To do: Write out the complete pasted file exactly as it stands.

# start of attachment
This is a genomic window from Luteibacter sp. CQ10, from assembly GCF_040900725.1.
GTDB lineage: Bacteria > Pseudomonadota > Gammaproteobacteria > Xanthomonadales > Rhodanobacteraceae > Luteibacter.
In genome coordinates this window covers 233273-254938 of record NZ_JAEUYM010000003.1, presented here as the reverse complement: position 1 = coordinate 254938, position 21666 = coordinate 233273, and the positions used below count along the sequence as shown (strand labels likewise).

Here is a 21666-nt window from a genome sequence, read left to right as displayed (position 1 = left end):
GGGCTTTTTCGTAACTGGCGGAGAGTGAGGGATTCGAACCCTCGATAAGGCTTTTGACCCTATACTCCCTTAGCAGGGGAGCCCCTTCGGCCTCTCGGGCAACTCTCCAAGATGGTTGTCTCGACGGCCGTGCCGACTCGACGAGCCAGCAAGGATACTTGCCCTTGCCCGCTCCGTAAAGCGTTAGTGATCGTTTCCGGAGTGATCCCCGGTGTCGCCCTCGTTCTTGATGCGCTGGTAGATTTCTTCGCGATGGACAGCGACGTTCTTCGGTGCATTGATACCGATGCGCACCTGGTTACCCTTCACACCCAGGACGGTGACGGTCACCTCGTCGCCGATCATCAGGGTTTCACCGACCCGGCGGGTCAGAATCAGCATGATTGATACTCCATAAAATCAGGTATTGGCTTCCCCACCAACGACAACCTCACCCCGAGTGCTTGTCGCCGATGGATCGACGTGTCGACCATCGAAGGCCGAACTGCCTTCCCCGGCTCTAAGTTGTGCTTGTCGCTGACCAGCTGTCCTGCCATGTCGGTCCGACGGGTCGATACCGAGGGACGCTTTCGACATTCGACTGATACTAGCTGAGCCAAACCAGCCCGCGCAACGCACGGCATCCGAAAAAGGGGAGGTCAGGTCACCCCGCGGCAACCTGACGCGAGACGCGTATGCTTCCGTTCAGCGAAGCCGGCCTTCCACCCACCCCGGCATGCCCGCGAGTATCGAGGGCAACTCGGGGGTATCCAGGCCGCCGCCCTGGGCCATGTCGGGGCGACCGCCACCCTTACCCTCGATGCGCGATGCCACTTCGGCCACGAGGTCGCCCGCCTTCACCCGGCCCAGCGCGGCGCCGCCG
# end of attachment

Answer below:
This is a genomic window from Luteibacter sp. CQ10, from assembly GCF_040900725.1.
GTDB lineage: Bacteria > Pseudomonadota > Gammaproteobacteria > Xanthomonadales > Rhodanobacteraceae > Luteibacter.
In genome coordinates this window covers 233273-254938 of record NZ_JAEUYM010000003.1, presented here as the reverse complement: position 1 = coordinate 254938, position 21666 = coordinate 233273, and the positions used below count along the sequence as shown (strand labels likewise).

Here is a 21666-nt window from a genome sequence, read left to right as displayed (position 1 = left end):
GGGCTTTTTCGTAACTGGCGGAGAGTGAGGGATTCGAACCCTCGATAAGGCTTTTGACCCTATACTCCCTTAGCAGGGGAGCCCCTTCGGCCTCTCGGGCAACTCTCCAAGATGGTTGTCTCGACGGCCGTGCCGACTCGACGAGCCAGCAAGGATACTTGCCCTTGCCCGCTCCGTAAAGCGTTAGTGATCGTTTCCGGAGTGATCCCCGGTGTCGCCCTCGTTCTTGATGCGCTGGTAGATTTCTTCGCGATGGACAGCGACGTTCTTCGGTGCATTGATACCGATGCGCACCTGGTTACCCTTCACACCCAGGACGGTGACGGTCACCTCGTCGCCGATCATCAGGGTTTCACCGACCCGGCGGGTCAGAATCAGCATGATTGATACTCCATAAAATCAGGTATTGGCTTCCCCACCAACGACAACCTCACCCCGAGTGCTTGTCGCCGATGGATCGACGTGTCGACCATCGAAGGCCGAACTGCCTTCCCCGGCTCTAAGTTGTGCTTGTCGCTGACCAGCTGTCCTGCCATGTCGGTCCGACGGGTCGATACCGAGGGACGCTTTCGACATTCGACTGATACTAGCTGAGCCAAACCAGCCCGCGCAACGCACGGCATCCGAAAAAGGGGAGGTCAGGTCACCCCGCGGCAACCTGACGCGAGACGCGTATGCTTCCGTTCAGCGAAGCCGGCCTTCCACCCACCCCGGCATGCCCGCGAGTATCGAGGGCAACTCGGGGGTATCCAGGCCGCCGCCCTGGGCCATGTCGGGGCGACCGCCACCCTTACCCTCGATGCGCGATGCCACTTCGGCCACGAGGTCGCCCGCCTTCACCCGGCCCAGCGCGGCGCCGCCG